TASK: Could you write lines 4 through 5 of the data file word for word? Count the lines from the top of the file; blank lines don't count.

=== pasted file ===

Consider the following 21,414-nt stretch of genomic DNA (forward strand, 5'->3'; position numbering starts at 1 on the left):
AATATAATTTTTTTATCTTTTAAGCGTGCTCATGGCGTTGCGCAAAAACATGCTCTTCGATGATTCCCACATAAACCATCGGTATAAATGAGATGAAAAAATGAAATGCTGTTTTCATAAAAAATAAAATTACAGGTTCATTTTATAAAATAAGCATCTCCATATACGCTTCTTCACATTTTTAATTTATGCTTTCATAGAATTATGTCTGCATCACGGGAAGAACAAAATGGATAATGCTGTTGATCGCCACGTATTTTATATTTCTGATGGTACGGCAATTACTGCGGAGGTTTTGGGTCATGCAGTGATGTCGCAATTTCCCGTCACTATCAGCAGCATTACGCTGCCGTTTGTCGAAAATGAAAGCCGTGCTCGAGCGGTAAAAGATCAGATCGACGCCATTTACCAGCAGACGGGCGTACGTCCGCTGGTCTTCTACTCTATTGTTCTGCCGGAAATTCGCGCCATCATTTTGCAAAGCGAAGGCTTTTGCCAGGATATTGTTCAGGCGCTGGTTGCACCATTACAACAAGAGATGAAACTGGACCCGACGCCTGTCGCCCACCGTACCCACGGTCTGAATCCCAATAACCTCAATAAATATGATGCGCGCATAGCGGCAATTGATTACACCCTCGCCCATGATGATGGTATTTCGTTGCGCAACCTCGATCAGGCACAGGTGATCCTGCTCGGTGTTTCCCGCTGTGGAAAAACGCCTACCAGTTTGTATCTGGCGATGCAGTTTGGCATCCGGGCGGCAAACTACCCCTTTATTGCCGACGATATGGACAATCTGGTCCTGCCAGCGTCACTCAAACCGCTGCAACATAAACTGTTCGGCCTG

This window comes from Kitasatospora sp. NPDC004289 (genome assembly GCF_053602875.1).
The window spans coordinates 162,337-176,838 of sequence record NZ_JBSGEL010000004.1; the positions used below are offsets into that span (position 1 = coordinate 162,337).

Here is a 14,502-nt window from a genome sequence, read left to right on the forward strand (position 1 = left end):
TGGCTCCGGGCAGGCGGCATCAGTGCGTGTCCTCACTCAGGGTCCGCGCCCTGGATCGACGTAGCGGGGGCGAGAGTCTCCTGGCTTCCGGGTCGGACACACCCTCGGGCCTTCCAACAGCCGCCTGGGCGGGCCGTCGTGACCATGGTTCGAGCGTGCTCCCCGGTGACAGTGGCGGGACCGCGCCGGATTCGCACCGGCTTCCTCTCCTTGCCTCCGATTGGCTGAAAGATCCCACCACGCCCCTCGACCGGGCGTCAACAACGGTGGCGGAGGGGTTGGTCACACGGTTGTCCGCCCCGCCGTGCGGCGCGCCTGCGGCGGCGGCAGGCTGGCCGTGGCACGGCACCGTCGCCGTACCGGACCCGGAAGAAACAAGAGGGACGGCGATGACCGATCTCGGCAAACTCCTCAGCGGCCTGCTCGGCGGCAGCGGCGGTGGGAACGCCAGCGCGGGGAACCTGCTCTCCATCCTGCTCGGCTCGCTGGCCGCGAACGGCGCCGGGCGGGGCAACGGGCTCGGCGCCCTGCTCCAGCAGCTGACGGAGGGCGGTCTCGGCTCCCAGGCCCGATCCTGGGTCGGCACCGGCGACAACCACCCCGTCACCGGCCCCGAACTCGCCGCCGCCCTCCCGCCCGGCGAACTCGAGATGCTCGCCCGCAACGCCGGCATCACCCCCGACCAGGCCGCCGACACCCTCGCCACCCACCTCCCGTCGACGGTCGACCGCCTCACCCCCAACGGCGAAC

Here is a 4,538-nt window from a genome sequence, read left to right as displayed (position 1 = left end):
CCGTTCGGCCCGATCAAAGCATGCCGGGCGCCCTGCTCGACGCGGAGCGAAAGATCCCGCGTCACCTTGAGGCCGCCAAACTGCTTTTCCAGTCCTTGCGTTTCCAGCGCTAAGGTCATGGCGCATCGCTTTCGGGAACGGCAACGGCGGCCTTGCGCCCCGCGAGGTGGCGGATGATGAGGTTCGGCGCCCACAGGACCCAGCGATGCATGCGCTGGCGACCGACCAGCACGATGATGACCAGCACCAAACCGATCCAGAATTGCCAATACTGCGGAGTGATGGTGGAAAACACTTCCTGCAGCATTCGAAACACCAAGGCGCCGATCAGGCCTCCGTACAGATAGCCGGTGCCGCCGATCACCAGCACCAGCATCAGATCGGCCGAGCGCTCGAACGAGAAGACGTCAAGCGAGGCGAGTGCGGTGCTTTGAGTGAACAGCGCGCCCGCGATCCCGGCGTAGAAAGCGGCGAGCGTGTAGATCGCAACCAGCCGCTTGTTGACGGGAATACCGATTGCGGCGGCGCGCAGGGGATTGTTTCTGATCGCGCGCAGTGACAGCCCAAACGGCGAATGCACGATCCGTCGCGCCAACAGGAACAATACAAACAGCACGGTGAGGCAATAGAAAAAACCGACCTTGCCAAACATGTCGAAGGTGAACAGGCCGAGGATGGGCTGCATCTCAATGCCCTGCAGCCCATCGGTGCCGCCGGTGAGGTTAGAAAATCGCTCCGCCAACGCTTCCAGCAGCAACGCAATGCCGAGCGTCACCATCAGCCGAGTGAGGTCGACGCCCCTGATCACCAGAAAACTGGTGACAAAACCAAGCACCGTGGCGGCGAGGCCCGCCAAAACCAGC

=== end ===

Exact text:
The window spans coordinates 162,337-176,838 of sequence record NZ_JBSGEL010000004.1; the positions used below are offsets into that span (position 1 = coordinate 162,337).

Here is a 14,502-nt window from a genome sequence, read left to right on the forward strand (position 1 = left end):